Google’s Slow Adoption Of Mobile First

I have recently commented (1, 2) on how I suspect groupthink to be creeping in at Google. Another area where I think we can find evidence of this is Google’s slow adoption of “mobile first”.

While my assertion that Google has been slow to “mobile first” may seem very odd given that Google developed the most popular smartphone operating system, I see that as a whole, Google has maintained a PC-centric view. That is to say, although the Android group is very mobile focused, it seems that not every division shares this view and this includes many of the strategically important ones. In many key areas, Google has failed to embrace the priorities and mentalities that are required to succeed in mobile.

One very evident example is the lack of focus on power efficiency. In a recent post by Google software engineer, Peter Kasting, Google mentions its commitment to make its Chrome browser more energy efficient. Kasting in particular mentions Chrome’s power efficiency on the Mac, but that is only because Safari on the Mac is extremely well optimised for battery life. Google’s lack of attention to power efficiency has also been evident on Windows.

This is very much in contrast to Apple which has been making power consumption a huge priority ever since 2005 when Steve Jobs announced their switch to Intel processors. Recent MacOS X and Safari updates have also frequently focused on improvements in energy efficiency. It is very obvious that the synergy with iOS development and the iPod before that has been a major factor in driving the Mac to power efficiency. In this sense, one can argue that the whole company, including the Mac division, shares the same mentality towards energy efficient design and optimizations. This apparently has not been the case with Google.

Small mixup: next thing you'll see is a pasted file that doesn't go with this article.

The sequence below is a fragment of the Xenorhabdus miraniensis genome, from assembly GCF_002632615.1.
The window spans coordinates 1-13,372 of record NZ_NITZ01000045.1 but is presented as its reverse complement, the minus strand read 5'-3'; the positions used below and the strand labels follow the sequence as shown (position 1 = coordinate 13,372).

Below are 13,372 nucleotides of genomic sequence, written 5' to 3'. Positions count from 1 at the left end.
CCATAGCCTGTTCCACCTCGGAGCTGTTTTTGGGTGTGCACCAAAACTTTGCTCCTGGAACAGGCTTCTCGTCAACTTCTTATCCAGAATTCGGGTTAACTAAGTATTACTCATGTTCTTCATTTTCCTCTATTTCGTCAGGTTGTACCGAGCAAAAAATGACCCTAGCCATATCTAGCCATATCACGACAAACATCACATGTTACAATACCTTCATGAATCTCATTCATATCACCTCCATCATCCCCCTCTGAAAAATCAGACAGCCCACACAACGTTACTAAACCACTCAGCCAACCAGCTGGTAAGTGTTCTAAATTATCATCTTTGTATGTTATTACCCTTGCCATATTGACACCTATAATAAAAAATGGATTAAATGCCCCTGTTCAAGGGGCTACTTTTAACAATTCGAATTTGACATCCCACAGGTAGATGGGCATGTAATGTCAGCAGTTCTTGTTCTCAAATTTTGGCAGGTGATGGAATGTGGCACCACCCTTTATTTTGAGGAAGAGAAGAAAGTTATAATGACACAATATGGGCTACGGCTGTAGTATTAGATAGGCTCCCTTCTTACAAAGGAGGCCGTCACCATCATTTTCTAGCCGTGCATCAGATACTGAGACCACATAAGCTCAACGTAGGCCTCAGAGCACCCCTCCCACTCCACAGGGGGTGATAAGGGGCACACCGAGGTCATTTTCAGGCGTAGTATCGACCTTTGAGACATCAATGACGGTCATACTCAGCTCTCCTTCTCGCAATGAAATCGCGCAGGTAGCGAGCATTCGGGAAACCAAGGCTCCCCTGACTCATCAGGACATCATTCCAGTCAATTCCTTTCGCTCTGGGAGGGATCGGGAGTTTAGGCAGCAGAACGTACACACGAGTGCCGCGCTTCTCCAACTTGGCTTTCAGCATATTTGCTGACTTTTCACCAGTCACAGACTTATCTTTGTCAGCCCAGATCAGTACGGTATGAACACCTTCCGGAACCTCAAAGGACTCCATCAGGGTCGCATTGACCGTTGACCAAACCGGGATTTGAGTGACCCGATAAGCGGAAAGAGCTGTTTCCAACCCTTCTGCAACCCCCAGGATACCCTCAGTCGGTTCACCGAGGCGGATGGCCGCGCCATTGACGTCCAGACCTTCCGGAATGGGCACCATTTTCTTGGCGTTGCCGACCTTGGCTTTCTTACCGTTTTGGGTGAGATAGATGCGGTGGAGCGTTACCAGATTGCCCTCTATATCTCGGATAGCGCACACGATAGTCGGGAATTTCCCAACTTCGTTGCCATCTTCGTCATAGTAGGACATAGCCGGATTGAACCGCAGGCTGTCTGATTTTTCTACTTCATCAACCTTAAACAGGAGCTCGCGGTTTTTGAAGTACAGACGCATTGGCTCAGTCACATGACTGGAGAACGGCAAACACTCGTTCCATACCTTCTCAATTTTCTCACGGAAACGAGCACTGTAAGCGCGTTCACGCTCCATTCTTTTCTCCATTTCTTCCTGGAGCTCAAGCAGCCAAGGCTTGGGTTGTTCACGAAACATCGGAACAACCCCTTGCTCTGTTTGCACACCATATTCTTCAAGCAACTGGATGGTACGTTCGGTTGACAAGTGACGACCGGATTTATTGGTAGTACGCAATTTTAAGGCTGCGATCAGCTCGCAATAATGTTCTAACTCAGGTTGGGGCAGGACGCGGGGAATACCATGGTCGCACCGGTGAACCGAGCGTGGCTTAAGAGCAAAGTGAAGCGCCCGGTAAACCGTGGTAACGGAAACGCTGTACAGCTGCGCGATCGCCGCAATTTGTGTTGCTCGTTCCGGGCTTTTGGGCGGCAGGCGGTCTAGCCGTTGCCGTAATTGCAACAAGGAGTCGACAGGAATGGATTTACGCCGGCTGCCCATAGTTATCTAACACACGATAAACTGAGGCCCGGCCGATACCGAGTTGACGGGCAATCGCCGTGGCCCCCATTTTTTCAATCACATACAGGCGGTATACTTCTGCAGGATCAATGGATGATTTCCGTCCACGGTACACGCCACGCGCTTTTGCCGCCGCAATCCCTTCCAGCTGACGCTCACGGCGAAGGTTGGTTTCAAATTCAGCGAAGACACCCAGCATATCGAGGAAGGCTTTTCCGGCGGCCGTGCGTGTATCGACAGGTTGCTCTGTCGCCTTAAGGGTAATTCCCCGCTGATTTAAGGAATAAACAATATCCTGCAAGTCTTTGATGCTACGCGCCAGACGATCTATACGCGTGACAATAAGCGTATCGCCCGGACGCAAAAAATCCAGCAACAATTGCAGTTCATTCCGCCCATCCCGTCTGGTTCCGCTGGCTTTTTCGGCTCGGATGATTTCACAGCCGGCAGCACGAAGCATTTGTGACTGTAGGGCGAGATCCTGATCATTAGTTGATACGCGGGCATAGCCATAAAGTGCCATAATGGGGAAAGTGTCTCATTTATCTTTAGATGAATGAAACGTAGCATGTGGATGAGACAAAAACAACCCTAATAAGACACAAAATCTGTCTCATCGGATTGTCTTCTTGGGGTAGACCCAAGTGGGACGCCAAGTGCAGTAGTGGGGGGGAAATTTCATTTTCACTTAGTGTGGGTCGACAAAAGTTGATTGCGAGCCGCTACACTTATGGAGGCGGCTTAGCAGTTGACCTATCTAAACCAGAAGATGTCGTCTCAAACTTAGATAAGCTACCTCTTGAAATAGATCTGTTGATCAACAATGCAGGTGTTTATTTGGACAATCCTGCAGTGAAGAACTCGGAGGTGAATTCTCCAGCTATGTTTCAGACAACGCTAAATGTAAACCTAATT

I suspect that inside Google, the groups that develop software for servers, the groups that develop for desktop application or web applications, and the groups that develop for Android are not talking to each other. The power-saving techniques developed for Android are not being transferred to their desktop applications. In fact, one observation that stands out in Android app development is how long it took for Chrome to be ported to Android in a version that did not suck (discussed here for example, among numerous other places, and also in my personal experience), which clearly shows that they had trouble developing Chrome for less powerful devices.

If this truly is the case, then Google can only be as strong as the sum of its parts. Synergy between Google’s divisions can only happen at the product level (lock-in etc.) and not at the development level.

Maybe given that Google’s real strength lies in its cloud business, this doesn’t really matter. If Google wishes to keep all the intelligence in the cloud and to keep computing on the client-side to a minimum, then all they have to do is keep improving their browser (which interestingly they haven’t been very successful at on mobile). They don’t really have to invest in creating the very best client software because their cloud services can make up for it (or at least that’s their plan).

If however the tides change and for some reason, computing on the client side becomes important (maybe due to increased awareness of privacy issues for example), I would be rather pessimistic of the transfer of knowledge between Google’s AI experts and their mobile development experts. I don’t think they would be able to create very good client software (maybe Chrome for Android quality).

Of course, in Apple’s case, it is the other way around right now. Apple is strongest when the device teams and the software and services teams work together and create synergies. It all depends on how technology and customer expectations evolve.